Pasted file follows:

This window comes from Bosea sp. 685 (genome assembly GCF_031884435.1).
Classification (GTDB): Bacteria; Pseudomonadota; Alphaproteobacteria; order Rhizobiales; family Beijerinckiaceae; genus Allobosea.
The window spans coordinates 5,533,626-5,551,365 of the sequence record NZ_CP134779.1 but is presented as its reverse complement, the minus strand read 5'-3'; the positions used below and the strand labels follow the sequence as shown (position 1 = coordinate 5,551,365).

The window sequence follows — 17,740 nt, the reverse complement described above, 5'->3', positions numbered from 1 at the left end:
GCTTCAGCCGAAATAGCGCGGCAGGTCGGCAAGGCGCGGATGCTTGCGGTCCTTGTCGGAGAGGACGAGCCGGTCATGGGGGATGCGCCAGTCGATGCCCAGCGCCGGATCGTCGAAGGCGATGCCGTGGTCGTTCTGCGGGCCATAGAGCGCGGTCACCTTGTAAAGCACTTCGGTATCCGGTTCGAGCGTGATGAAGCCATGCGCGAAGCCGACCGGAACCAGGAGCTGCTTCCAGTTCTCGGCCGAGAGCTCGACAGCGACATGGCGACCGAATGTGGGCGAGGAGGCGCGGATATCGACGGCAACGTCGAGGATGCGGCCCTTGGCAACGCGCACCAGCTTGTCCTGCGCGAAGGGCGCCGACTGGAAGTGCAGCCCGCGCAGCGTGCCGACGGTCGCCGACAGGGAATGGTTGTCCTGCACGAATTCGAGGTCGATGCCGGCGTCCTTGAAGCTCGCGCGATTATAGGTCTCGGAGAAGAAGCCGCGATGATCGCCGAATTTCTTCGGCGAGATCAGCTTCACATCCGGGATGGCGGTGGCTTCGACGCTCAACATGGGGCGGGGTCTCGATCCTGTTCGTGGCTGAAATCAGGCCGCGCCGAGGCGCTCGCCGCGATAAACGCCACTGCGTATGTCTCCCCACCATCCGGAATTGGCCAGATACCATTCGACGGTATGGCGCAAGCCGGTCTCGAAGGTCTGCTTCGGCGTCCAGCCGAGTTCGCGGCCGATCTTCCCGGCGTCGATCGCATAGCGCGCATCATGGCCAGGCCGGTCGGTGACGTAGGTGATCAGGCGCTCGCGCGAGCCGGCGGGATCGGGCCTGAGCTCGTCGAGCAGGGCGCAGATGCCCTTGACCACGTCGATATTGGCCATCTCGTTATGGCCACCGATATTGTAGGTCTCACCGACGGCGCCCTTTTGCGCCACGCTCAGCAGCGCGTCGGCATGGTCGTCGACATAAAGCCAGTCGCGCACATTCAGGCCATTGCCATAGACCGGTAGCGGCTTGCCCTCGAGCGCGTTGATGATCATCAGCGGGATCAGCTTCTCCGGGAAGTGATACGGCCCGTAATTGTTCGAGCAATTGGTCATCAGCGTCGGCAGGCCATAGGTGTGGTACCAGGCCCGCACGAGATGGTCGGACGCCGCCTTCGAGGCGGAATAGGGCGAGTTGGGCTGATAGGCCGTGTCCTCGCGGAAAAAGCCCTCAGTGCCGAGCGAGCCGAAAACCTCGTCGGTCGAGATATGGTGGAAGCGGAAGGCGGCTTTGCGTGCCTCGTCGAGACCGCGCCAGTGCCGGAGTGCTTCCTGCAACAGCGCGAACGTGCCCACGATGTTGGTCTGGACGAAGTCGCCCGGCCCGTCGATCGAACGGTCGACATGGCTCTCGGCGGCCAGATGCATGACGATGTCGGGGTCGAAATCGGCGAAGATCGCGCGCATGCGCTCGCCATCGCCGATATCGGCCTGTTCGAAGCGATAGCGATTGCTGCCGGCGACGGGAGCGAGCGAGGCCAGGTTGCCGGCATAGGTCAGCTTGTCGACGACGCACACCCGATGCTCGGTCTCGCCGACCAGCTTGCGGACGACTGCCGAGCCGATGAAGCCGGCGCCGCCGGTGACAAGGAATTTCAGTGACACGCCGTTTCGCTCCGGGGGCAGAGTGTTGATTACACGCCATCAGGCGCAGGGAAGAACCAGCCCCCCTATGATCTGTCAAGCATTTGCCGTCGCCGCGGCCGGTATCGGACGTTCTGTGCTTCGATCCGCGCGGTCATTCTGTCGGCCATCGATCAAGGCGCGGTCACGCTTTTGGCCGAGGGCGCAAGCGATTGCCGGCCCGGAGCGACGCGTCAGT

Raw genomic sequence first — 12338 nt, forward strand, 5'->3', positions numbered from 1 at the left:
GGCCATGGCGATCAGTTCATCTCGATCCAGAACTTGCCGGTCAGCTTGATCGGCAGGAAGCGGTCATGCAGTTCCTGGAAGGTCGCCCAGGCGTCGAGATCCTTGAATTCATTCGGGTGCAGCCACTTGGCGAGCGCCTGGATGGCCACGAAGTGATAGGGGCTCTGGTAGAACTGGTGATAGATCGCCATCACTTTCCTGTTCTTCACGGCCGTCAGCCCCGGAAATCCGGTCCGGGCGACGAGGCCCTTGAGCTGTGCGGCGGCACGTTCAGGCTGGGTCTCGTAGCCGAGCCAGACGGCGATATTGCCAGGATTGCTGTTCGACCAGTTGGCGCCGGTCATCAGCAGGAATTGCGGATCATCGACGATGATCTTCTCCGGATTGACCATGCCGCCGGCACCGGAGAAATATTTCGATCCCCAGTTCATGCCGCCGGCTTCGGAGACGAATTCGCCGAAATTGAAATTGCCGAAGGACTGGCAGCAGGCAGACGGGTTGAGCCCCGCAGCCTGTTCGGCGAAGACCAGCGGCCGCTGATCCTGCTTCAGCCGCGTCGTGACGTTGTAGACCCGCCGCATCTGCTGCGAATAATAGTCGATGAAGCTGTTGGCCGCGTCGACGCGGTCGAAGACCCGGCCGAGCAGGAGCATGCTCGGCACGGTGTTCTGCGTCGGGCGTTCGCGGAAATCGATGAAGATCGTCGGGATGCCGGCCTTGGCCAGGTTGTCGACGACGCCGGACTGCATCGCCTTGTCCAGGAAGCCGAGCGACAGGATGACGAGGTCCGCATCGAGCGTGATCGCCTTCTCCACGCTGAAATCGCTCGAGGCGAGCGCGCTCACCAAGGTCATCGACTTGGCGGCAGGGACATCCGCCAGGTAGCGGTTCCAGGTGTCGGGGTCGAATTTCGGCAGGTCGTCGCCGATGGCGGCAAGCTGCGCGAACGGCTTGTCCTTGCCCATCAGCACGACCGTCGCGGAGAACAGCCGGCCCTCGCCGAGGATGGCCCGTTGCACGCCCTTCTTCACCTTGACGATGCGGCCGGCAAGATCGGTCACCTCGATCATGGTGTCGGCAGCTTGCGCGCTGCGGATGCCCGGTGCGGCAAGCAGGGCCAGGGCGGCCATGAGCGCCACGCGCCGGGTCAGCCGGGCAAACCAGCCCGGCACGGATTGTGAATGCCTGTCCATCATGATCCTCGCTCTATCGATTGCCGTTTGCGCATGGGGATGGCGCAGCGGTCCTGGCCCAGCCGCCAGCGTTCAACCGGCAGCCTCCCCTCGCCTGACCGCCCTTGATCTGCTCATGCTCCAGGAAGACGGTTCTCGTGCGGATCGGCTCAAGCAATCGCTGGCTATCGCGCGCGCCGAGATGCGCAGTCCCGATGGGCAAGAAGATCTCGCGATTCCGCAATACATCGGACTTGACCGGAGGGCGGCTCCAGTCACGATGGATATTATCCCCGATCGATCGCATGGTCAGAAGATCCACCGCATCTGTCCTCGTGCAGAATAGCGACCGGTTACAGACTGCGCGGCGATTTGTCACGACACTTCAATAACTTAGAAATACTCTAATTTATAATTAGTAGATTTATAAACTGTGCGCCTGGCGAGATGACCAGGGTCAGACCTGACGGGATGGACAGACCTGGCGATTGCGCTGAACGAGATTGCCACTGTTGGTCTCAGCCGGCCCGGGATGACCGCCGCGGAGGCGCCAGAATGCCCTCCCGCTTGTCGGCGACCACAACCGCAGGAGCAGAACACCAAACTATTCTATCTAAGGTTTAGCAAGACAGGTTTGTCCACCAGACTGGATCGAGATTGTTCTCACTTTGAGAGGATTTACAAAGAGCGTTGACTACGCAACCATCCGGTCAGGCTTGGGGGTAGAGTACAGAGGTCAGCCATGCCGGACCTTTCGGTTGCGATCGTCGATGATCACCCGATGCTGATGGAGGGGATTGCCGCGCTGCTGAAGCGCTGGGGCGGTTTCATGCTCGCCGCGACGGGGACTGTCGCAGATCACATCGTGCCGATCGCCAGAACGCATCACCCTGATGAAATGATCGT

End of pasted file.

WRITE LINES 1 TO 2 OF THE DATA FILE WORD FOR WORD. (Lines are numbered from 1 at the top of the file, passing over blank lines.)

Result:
This window comes from Bosea sp. 685 (genome assembly GCF_031884435.1).
Classification (GTDB): Bacteria; Pseudomonadota; Alphaproteobacteria; order Rhizobiales; family Beijerinckiaceae; genus Allobosea.